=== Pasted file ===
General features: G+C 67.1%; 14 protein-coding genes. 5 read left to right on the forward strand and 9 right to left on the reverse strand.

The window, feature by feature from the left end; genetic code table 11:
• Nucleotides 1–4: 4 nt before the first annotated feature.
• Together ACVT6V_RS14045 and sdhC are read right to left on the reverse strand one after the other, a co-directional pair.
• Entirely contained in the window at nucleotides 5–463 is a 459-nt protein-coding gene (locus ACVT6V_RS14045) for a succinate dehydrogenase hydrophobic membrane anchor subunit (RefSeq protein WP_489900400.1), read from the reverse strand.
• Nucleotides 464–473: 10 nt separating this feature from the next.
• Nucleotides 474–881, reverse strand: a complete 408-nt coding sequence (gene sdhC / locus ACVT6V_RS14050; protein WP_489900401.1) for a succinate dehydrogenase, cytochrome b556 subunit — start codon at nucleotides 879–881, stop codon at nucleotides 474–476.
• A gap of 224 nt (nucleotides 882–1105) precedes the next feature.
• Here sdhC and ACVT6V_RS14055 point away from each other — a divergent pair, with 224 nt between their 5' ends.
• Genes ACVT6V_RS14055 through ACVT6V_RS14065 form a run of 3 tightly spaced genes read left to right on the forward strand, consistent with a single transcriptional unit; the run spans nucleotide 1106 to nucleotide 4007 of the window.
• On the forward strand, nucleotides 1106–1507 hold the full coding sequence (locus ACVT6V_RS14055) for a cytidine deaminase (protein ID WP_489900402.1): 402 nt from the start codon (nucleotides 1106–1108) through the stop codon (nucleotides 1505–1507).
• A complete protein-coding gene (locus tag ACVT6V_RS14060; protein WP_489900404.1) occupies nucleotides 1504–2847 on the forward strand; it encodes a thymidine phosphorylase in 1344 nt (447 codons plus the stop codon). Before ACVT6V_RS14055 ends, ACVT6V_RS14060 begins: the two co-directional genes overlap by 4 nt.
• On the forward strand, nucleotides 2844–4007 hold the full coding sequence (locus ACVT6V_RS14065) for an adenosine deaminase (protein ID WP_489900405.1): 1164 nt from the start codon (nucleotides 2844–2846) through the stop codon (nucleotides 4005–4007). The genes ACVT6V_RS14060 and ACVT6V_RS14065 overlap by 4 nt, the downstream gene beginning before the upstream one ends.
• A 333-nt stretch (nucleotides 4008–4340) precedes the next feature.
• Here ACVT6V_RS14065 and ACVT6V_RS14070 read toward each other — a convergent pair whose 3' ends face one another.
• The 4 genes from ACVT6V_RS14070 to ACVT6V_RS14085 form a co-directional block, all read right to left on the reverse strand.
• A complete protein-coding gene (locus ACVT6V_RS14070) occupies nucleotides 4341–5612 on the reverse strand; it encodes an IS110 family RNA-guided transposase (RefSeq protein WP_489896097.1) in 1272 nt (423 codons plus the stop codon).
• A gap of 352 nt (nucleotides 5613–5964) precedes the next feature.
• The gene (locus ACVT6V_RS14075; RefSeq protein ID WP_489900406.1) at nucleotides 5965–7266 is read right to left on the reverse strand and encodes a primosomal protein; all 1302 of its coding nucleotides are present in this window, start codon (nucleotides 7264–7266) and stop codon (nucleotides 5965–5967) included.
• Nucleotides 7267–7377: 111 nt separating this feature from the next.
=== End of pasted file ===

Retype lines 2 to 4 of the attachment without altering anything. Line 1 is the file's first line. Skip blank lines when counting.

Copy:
The window, feature by feature from the left end; genetic code table 11:
• Nucleotides 1–4: 4 nt before the first annotated feature.
• Together ACVT6V_RS14045 and sdhC are read right to left on the reverse strand one after the other, a co-directional pair.